Monday, October 13, 2014

Munich - Residenz Munchen

Date of tour: 14th April 2014

After we have done with our shopping in Bayern Munich fan shop for the boys back home, we were heading towards the direction of Residenz Museuem using the city map as a guide. Initial thought was just to inspect how does the famous museum look from the outside. We did not plan to explore the huge palace museum. But, as soon as we arrived, the strong wind attacked us that can be felt to the deepest bones of our body. We quickly took shelter at the museum entrance and hang out there for a while. Anne suddenly dissapeared. I went to look for her and thereafter, she and I enjoyed the most funniest photo shoots with the Bavarian kings. The most memorable 1 was our stupid secret talks only to be known between the 2 of us when we checked the kings portrait 1 by 1.

A way to enter the museuem and a way to the courtyard, the place where we took a shelter from

Before I start sharing all historical notes of this awesome palace, let me first share our beautiful and funniest photo shots at the said courtyard. You may easily find the area on your left side of the entrance museum hall. The courtyard was where the museum staff placed all banners meant to show the museum's visitors the lineage of Bavarian kings. Anne and I were truly had our moments in this small cozy area while having our tiny secret conversations with the late kings which are now kept in a form of photo. It's beautiful anyway.

As time passed by, I decided to enter and see what was on displays at the museum reception. It later brought so much interest that urged me to see the beauty of it with my own eyes after I picked a tourist book of the palace collections from it's rack. Hence, I bought 4 entrance ticket for all of us as a treat to the rest of my travelling partners to show my gesture of appreciation (most importantly I will have a chance to view it's beauty in real life). With the tourist information device in hand, we entered the first area where the room is filled with sea shells decoration. It display story of the myth from the undersea. Later, we passed through a beautiful gallery (Antiquarium) with the whole wall and ceiling painted with stories from the Holy Books beside it's beautiful art decoration. The gallery is furnished with antiquities collection by the former Duke Albret V.   

The Munich Residenz or famously referred to as Munchner Residenz by the locals is the former royal palace of the Bavarian monarchs of the House of Wittelsbach in the centre of the city of Munich, Germany. The Residenz is the largest city palace in Germany and is today open to visitors for its architecture, room decorations, and displays from the former Bavarian royal collections.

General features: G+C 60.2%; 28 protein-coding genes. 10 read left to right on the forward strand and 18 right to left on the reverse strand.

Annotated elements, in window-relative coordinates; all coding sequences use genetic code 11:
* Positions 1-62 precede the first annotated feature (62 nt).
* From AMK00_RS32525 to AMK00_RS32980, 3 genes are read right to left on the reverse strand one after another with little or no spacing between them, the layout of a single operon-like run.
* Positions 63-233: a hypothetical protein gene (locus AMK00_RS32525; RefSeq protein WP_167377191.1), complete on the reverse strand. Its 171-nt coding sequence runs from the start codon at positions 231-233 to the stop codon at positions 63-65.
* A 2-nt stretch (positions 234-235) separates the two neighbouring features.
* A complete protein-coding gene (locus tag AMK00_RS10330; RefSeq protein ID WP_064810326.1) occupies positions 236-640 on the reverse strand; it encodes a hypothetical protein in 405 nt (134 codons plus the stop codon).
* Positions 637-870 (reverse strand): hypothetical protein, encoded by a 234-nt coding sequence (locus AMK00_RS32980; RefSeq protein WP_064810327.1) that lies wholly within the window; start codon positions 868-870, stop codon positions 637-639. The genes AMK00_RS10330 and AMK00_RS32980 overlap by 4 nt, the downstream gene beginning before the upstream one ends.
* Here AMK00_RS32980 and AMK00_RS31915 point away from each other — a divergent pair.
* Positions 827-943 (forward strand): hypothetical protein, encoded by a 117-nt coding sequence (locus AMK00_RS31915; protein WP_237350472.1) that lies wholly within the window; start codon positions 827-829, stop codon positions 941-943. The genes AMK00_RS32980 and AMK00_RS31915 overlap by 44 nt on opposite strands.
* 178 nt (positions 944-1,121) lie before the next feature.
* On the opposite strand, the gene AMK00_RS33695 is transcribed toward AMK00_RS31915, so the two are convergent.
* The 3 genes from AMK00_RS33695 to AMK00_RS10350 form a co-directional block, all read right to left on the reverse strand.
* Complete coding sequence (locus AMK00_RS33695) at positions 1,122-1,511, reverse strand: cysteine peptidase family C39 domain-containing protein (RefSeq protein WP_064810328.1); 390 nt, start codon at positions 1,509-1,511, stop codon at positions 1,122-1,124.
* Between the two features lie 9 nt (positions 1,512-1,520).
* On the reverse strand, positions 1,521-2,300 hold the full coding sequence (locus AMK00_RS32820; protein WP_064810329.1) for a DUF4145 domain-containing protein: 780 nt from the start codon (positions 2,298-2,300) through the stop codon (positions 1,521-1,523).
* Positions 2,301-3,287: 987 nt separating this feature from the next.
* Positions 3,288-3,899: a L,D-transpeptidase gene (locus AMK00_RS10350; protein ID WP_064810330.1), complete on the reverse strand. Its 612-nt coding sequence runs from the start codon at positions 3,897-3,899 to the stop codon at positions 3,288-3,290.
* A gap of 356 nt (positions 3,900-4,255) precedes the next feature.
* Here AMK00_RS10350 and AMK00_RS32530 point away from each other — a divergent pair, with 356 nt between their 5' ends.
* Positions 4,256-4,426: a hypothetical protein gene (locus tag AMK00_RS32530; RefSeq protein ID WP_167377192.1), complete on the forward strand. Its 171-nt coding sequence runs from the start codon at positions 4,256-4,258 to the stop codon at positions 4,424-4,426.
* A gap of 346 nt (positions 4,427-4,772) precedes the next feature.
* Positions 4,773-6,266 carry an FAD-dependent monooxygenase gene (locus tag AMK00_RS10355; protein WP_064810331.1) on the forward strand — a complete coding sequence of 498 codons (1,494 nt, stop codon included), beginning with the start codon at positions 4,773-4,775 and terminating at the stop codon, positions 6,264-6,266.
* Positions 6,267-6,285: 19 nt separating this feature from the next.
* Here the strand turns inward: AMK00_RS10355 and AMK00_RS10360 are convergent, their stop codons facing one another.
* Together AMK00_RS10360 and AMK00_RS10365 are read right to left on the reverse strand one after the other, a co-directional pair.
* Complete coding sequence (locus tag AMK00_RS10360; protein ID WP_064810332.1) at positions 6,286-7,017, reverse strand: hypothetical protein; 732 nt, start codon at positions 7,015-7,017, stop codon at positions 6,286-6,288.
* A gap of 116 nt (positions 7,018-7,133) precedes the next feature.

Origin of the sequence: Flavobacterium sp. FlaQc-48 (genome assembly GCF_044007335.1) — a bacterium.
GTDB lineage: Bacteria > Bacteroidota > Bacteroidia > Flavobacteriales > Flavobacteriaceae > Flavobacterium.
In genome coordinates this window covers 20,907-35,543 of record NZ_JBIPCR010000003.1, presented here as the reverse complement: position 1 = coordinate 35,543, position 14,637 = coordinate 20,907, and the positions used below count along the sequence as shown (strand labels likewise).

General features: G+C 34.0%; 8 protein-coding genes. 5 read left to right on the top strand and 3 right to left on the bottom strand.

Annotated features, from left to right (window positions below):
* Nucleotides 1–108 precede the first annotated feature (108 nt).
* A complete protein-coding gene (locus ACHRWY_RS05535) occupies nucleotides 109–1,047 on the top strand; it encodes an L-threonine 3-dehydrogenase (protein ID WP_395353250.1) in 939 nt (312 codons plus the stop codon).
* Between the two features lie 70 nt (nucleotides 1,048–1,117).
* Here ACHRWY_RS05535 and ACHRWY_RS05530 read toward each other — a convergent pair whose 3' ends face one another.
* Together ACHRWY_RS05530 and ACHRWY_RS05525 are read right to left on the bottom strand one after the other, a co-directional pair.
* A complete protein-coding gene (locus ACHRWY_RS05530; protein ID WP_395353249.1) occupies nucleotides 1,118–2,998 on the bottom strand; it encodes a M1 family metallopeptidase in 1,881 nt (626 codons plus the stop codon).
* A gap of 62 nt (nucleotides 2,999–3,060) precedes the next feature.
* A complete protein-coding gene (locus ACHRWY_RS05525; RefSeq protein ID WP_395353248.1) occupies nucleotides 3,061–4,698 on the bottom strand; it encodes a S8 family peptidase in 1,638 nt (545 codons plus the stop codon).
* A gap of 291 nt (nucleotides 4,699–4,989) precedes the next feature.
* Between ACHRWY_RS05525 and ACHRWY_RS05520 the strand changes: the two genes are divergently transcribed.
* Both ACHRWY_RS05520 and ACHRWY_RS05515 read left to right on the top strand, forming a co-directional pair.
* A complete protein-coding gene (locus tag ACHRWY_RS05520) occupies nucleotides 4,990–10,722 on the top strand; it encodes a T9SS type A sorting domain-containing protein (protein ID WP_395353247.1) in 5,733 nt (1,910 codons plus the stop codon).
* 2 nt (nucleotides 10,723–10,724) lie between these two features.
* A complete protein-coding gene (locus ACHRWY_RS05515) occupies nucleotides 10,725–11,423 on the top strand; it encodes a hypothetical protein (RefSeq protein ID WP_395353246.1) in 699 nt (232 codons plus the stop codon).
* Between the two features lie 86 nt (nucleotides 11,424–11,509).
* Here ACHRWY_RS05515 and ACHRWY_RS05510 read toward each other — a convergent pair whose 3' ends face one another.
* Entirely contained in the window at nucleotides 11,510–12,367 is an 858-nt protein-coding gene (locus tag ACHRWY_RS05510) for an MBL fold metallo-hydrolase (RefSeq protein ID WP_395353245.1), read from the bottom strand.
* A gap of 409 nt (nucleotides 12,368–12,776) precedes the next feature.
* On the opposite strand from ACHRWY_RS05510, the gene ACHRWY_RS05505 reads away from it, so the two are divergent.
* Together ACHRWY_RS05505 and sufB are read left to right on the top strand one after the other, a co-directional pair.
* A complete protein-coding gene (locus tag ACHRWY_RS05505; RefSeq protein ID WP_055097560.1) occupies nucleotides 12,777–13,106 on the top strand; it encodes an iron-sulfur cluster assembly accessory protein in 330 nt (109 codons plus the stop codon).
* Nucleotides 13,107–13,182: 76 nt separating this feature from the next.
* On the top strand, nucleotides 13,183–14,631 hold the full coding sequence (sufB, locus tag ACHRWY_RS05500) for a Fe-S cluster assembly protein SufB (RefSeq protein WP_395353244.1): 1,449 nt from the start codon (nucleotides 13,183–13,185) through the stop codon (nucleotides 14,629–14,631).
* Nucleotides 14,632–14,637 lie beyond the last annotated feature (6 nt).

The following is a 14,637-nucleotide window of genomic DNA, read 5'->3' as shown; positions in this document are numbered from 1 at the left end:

The palace complex contains 10 courtyards and displays 130 rooms. The 3 main parts are the Konigsbau (near the Max-Joseph-Platz), the Alte Residenz (Old Residenz; towards the Residenzstraße) and the Festsaalbau (towards the Hofgarten). A wing of the Festsaalbau contains the Cuvilliés Theatre since the reconstruction of the Residenz after World War II. It also houses the Herkulessaal (Hercules Hall), the primary concert venue for the Bavarian Radio Symphony Orchestra. There is also a Byzantine Court Church of All Saints (Allerheiligen-Hofkirche) at the east side is facing the Marstall, the building for the former Court Riding School and the royal stables. For the record, our group was at the museum's area as touring the whole area would require full day.

The red room

The room that matches with my outfit
The first buildings at this site were erected in the year 1385 and were financed by the township of Munich as a sanction for a failed uprising against Stephen III (1375-1413) and his younger brothers. The Silver Tower (Silberturm), as the strongest bastion, was significantly situated next to the inner walls protecting the castle against the city. This sturdy new castle (Neuveste - new fortress), surrounded by wide moats at what used to be the very north eastern corner of the new double ring of walls, replaced the difficult to defend Old Court in the middle of the town as residence of the Wittelsbach rulers.
Chandeliers in Green Gallery
Antiquities and Painting collections dates from 17th to 18th century
The Dukes of the often divided country felt the urge to keep some distance from the frequently rebellious city dwellers at the one hand and for some defence against their warlike relatives at the other. As a result, they sought to build themselves a shelter impregnable and easy to leave (directly towards the glacis, without having to enter city lanes) at the same time.

The gothic foundation walls and the basement vaults of the old castle are the oldest surviving parts of the palace. The Residenz's development over the centuries didn't only take place out of its main centre, the Neuveste, but in addition grew out of several single parts and extensions, the first of which used to be the Antiquarium. Finally, after more than four centuries of development, the giant palace had practically replaced a whole former city quarter with barracks, a monastery, houses and gardens. It assembles the styles of the late Renaissance, as well as of Baroque, Rococo and Neo-Classicism.

Huge ancient Tapestry work hung on the wall behind

Visiting this kind of place requires patience and interest. If you are truly an antiquities lover, it's worth spending the whole day inspecting all collections on displays. But the most important room that you should enter is the 3D room (in below photo) where it was first destroyed during the World War II but rebuilt on 100% copied of it's original idea for us to see how creative the first artist was. Yes, to summarise, it was a tiresome adventure but worth the money that I spent for the ladies.

This is what it looks from the outside

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